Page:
MIGHT YOUNG MAKERS BE THE ENGINEERS OF THE FUTURE? I want us all to think about new and creative ways to engage young people in science and engineering, whether its science festivals, robotics competitions, fairs that encourage young people to create and build and invent to be makers of things, not just consumers of things. President Barack Obama (The White House, Office of the Press Secretary, 2009) We can probably all recall a childhood friend who was a maker of things. They might have built Lego towers or customized their bicycle. While sometimes they succeeded in carrying their practical ingenuity to a STEM major or career, they often lacked requisite resources to fully realize their dreams. Building on the work understanding student engineering pathways, our research seeks to examine the community of self-described Young Makers engaged in informal engineering education and tinkering activities to create technical artifacts. As Young Makers embolden the Engineer of 2020 characteristics of practical ingenuity, creativity, and propensity toward lifelong learning, we pose the following question: Might Young Makers be the engineers of the future? Under a theoretical framework of constructivist grounded theory and a parallel inductivedeductive theory-generating design, this study will use the qualitative research methods of artifact elicitation and critical incident interviews to develop a theory describing what Young Makers learn and how their pathways might intersect with formal engineering education. Our primary research questions are: RQ1. What knowledge, skills, and attitudes do Young Makers possess that could be related to engineering? (Young Makers as engineers) RQ2. How do pathways of Young Makers intersect with engineering? (Young Makers pathways to engineering) This study is guided by the conceptual frameworks of Blooms revised taxonomy and pathways theory, which combined provide a valuable basis for the deductive analysis of interview data. A total of 40 self-identified Young Maker participants will be sampled purposefully and stratified by experience (through their formal engineering education, informal engineering education and tinkering activities) and membership in an underrepresented group based on ethnicity and gender. Intellectual Merit: This study will advance the currently limited knowledge of the Young Maker community by developing theory characterizing Young Makers and their pathways through the lens of formal engineering education. The aim is to establish evidence as to how Making benefits Young Makers and affects their pathways to STEM majors and related careers. By highlighting such connections, the results will inform subsequent planned future research on the accreditation of informal and formal Maker activities. Broader Impact: The results of this study will transform the conversation of who Young Makers could become, linking Making with engineering in the same way that students who excel in science and math are pointed toward engineering by parents and career counselors. By sharing a diverse (by age, gender, ethnicity) set of success profiles of Young Makers widely in the formal education system (to students, K-12 school administrators, university leaders, and admissions officers) and to Young Makers both online and at Young Maker community events, we aim to illuminate pathways for Young Makers to become the engineers of the future. In addition, this study could inform future innovation in formal K-12 STEM pedagogy based on successful attributes of informal engineering education and tinkering activities.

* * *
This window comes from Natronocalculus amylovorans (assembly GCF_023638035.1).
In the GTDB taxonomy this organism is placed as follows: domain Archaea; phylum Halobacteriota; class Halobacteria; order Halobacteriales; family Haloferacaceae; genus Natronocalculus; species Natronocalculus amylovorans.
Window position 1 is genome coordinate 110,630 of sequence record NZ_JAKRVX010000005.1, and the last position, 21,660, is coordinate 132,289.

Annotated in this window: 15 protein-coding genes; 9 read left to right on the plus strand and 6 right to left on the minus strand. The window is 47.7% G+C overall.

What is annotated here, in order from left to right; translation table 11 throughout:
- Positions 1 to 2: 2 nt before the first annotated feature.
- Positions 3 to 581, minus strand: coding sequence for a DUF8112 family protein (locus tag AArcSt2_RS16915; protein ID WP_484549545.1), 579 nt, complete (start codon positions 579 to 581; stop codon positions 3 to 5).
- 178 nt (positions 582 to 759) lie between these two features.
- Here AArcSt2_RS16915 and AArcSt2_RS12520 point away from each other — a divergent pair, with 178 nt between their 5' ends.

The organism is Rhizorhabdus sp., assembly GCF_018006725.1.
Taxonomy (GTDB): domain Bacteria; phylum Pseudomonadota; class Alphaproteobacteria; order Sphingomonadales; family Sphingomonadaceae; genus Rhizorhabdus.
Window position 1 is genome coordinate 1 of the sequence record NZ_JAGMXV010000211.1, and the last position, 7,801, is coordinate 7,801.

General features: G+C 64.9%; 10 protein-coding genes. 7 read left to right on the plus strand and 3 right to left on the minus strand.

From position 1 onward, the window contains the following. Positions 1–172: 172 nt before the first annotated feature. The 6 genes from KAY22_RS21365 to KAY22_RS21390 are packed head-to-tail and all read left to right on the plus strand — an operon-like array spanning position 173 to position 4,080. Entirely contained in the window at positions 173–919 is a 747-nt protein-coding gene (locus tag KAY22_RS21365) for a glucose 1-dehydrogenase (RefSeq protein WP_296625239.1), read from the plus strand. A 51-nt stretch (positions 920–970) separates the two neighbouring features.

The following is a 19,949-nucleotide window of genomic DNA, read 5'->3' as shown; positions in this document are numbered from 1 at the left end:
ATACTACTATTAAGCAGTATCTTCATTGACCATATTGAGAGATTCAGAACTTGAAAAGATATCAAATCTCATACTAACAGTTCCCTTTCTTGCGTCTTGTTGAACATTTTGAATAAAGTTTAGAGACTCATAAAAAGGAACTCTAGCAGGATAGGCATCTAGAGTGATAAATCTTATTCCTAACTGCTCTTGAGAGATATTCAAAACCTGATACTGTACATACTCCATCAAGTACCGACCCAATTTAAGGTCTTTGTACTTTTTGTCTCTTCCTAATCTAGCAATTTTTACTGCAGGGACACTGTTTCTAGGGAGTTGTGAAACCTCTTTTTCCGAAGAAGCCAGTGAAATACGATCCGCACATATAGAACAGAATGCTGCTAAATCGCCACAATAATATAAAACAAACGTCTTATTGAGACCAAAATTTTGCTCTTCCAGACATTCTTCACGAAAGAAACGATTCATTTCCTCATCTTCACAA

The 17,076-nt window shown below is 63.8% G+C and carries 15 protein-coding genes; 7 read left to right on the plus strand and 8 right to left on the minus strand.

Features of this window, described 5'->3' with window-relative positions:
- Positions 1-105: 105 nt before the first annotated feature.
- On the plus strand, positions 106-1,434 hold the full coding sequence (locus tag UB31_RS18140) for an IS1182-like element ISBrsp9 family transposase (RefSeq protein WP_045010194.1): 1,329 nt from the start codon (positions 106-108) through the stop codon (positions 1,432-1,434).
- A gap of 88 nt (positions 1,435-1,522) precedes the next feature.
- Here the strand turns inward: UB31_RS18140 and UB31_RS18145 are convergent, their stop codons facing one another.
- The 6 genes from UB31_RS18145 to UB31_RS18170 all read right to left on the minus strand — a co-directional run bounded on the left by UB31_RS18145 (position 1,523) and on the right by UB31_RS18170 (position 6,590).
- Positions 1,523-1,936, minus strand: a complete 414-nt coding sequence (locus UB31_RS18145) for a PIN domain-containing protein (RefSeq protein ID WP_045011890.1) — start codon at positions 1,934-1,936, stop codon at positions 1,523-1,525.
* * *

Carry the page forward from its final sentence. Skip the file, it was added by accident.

|Effective start/end date||9/1/13 → 8/31/17|
- National Science Foundation (NSF): $300,000.00
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